When I moved to Miami a year ago from Chicago, I was a little disheartened, because Chicago had been my muse and my inspiration for so much of my fiction, much of it centered on crime. Chicago can be a wonderful place, but it can also be fickle, mean, cold, and moody, much like the Great Lake that lies along its eastern border. With a history of serial killers like John Wayne Gacy, Larry Eyler, and nearby Milwaukee’s Jeffrey Dahmer, Chicago must have had something to nurture and cause such twisted minds to bloom. I think some of that dark energy went into my writing.

Moving to Miami in October 2006 (a necessity because of my partner’s work) made me wonder if I had lost my muse, that “windy city” of “big shoulders” that seemed so perfect for settings of crime-driven plots. Sure, Miami had inspired crime fiction writers like the wonderful Jeff Lindsay (Darkly Dreaming Dexter and others), but would it inspire me? I knew Aileen Wuornos had plied her deadly trade up and down Florida highways fifteen or so years ago, but could Miami hold its own next to Chicago as a city that inspired an admittedly twisted writer of mystery/thriller/horror/crime fiction?

That’s why I was jubilant when I saw a recent article in the Miami weekly New Times newspaper dubbed “The Suitcase Murders.” Its sub-head explained: “He hasn’t struck lately, but South Florida’s fourth serial prostitute killer is likely still on the loose.” Only readers like you will understand the somewhat sick word “jubilant” being applied to the discovery of such gruesome crimes.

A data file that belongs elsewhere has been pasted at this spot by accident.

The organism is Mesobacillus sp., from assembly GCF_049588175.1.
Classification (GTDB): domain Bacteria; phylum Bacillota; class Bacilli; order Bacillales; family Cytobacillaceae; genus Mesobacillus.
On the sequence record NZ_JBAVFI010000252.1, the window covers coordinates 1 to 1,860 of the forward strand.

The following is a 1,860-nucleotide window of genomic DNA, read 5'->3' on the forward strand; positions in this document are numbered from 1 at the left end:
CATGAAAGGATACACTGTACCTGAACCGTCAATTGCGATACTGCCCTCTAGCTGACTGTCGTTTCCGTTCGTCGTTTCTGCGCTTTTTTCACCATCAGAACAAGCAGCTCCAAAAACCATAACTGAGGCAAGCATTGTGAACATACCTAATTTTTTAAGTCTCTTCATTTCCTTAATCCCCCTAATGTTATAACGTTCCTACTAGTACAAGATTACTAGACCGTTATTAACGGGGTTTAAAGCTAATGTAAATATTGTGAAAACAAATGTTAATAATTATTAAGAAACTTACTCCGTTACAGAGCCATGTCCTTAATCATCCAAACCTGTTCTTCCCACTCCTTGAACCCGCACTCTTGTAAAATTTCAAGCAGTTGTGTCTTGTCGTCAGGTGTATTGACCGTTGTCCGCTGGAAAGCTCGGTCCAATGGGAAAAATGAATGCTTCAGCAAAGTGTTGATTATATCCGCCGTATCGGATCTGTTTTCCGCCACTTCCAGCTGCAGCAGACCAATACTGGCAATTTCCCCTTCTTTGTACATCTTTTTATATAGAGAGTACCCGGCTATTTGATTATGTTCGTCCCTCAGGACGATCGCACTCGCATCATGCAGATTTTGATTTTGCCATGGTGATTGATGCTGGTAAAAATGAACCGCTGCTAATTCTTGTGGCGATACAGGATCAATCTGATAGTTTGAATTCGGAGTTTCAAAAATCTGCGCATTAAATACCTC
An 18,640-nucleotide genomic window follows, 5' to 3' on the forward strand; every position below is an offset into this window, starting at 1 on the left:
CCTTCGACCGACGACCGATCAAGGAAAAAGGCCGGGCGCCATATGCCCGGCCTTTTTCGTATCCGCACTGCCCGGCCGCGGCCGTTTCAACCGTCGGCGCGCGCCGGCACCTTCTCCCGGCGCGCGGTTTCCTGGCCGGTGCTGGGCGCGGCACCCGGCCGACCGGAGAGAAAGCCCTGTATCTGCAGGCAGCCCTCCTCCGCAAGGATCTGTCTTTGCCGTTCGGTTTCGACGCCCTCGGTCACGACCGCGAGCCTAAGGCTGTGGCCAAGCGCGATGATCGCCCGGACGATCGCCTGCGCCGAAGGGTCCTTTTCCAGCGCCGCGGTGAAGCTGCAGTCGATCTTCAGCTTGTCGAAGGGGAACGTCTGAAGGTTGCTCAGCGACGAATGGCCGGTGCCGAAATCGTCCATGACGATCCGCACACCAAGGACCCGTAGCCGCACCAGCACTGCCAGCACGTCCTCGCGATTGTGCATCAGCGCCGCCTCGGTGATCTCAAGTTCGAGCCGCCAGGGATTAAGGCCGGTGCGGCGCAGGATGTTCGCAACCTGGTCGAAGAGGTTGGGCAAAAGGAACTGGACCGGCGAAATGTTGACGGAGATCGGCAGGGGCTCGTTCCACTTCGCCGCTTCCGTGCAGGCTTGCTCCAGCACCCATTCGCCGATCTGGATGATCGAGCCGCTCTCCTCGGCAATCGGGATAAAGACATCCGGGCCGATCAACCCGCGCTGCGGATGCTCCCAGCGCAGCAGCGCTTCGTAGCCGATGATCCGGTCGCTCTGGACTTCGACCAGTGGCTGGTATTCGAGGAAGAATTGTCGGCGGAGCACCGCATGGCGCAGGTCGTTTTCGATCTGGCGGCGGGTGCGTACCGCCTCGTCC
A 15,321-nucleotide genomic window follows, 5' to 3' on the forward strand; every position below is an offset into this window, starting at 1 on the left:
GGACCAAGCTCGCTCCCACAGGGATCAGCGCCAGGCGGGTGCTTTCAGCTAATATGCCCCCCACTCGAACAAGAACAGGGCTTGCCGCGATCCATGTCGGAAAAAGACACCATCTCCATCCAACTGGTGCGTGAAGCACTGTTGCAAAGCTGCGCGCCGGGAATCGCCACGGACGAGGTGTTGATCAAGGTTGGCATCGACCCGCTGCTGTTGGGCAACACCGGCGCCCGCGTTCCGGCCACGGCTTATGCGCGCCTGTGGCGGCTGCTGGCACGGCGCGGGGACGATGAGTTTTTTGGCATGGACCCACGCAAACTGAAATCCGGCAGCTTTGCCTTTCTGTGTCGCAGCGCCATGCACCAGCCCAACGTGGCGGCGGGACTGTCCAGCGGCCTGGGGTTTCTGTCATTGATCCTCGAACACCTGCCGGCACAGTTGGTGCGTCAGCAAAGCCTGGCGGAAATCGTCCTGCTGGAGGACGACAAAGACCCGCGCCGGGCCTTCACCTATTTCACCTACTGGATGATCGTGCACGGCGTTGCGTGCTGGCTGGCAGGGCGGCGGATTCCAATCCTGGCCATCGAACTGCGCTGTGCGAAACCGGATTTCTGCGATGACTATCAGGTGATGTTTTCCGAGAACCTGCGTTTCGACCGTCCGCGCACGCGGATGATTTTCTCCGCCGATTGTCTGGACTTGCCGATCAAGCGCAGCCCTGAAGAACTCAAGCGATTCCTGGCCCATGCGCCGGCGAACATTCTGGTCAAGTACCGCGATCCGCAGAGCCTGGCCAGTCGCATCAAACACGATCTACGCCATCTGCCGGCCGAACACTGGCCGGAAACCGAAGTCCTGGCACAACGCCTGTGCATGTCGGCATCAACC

But in a very odd and perverse way, I was glad to see the story and its description of a mysterioIM by Rick R- Reed.jpgus killer who had taken the lives of several prostitutes in South Florida. You can read the story here. It showed me, in a bizarre way that Miami, with its lush foliage, tropical heat, salty ocean breezes, and Latin culture could be the key to inspiring a killer…and a writer. I don’t like to ponder too deeply the thin line lying between creativity and madness and what turns of fate might make one human being act out in a malicious way and another to just benignly put that malice to paper.

But I do think that difference lies in the amount of heart the killer and the creator have for victims. A killer may see a victim as a pawn to be used in a twisted game the rules of which only his mind can comprehend. Me, I see a victim as a human being, and a scary story often emerges when I put myself into that victim’s shoes, trying to experience the dread and terror he or she feels. I, at the opposite end of what a serial killer feels, sympathize with those victims. And thus, a literary creation, rather than a crime, is born.

Take, for example, 21-year old Sia Demas, who one night climbed into a pickup truck with dark-tinted windows on Miami’s Biscayne Blvd. in an area notorious for its streetwalkers, never to be seen alive again. She may or may not have been a victim of a serial killer still on the loose, but her story gets my imagination flowing…and my sympathy. Demas left behind a four-year-old son and a loving mother, who never gave up on her daughter despite a history marred by drug- and prostitution-related arrests. In fact, when you look at Demas’ background, you’ll see that drugs took her long before her killer, who left her battered body on a beach.

I don’t think the killer would have known, or thought about, the grief that spiraled out from this one victim. But an artist would and I realized that inspiration, even of the darkest sort, can even be found in the sunniest, most seemingly happy places on earth.

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